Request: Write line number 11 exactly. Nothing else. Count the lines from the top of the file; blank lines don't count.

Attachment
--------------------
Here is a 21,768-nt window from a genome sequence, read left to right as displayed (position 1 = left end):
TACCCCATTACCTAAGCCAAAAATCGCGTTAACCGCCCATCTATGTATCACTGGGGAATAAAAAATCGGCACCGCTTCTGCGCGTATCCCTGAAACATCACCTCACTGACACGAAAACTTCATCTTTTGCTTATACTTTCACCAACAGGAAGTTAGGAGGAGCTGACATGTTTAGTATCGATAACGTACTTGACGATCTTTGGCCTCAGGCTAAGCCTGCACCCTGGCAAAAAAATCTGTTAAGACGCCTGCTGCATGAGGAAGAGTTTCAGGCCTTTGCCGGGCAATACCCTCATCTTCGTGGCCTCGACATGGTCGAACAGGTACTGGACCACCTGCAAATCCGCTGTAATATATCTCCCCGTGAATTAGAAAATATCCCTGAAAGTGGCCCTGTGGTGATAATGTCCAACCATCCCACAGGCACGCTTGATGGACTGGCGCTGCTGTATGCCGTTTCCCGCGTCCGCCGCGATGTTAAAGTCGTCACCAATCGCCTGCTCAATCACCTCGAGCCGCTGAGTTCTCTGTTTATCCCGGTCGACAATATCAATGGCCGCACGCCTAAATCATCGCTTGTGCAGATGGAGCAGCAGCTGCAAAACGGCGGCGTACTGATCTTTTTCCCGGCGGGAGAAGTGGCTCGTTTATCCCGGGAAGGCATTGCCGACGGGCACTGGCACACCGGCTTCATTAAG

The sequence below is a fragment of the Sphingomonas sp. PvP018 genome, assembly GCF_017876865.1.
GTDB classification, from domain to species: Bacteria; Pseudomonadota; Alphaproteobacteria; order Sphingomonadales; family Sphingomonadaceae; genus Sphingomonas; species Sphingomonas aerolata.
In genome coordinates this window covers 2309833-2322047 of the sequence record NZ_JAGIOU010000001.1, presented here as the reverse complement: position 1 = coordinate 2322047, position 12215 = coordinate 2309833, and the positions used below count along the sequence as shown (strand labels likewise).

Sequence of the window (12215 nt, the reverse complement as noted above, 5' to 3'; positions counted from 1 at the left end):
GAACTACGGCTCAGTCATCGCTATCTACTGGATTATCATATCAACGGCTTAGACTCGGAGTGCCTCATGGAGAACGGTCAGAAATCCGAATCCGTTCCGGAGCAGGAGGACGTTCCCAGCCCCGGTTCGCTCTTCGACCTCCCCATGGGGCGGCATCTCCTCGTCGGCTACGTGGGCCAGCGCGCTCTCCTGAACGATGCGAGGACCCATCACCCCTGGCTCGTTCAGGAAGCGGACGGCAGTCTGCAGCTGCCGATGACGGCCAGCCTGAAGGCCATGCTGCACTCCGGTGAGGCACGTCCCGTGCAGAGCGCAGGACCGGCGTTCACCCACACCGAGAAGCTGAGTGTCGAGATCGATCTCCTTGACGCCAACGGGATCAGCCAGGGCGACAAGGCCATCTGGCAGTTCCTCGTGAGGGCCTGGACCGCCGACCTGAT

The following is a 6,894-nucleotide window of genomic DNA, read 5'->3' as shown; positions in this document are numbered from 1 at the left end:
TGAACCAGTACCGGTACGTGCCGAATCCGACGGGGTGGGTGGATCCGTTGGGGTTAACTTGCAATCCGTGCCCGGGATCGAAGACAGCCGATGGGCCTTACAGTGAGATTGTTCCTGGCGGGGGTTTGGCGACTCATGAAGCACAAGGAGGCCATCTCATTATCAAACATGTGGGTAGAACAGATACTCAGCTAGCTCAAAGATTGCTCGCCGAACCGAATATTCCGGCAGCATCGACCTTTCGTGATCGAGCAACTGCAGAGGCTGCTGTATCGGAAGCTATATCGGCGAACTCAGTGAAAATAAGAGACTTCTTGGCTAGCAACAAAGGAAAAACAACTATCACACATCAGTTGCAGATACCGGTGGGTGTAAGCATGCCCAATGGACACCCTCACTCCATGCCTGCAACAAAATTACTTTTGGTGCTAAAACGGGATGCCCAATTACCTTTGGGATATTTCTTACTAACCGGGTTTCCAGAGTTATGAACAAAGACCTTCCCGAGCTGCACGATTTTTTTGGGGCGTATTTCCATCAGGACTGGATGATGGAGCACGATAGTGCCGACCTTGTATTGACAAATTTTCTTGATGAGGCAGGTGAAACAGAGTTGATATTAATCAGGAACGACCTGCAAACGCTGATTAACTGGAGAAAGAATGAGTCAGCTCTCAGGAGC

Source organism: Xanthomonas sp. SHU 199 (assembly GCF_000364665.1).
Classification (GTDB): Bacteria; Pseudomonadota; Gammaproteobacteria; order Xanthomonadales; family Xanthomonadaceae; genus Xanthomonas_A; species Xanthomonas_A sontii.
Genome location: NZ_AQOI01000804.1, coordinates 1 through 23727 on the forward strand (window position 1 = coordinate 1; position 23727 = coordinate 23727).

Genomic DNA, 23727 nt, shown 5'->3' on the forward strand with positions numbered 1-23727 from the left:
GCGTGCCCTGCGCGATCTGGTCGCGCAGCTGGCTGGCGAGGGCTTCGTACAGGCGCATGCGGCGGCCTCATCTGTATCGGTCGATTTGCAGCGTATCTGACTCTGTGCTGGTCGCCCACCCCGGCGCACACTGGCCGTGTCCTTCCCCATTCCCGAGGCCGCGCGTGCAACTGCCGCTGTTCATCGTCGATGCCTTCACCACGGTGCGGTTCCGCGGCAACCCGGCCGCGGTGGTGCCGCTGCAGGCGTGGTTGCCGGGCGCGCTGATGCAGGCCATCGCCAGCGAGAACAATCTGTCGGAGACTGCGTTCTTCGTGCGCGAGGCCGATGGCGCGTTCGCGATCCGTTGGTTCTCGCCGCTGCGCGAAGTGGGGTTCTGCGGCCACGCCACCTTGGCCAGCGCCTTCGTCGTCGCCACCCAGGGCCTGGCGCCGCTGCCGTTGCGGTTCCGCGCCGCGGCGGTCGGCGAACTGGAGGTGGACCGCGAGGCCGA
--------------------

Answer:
Classification (GTDB): Bacteria; Pseudomonadota; Gammaproteobacteria; order Xanthomonadales; family Xanthomonadaceae; genus Xanthomonas_A; species Xanthomonas_A sontii.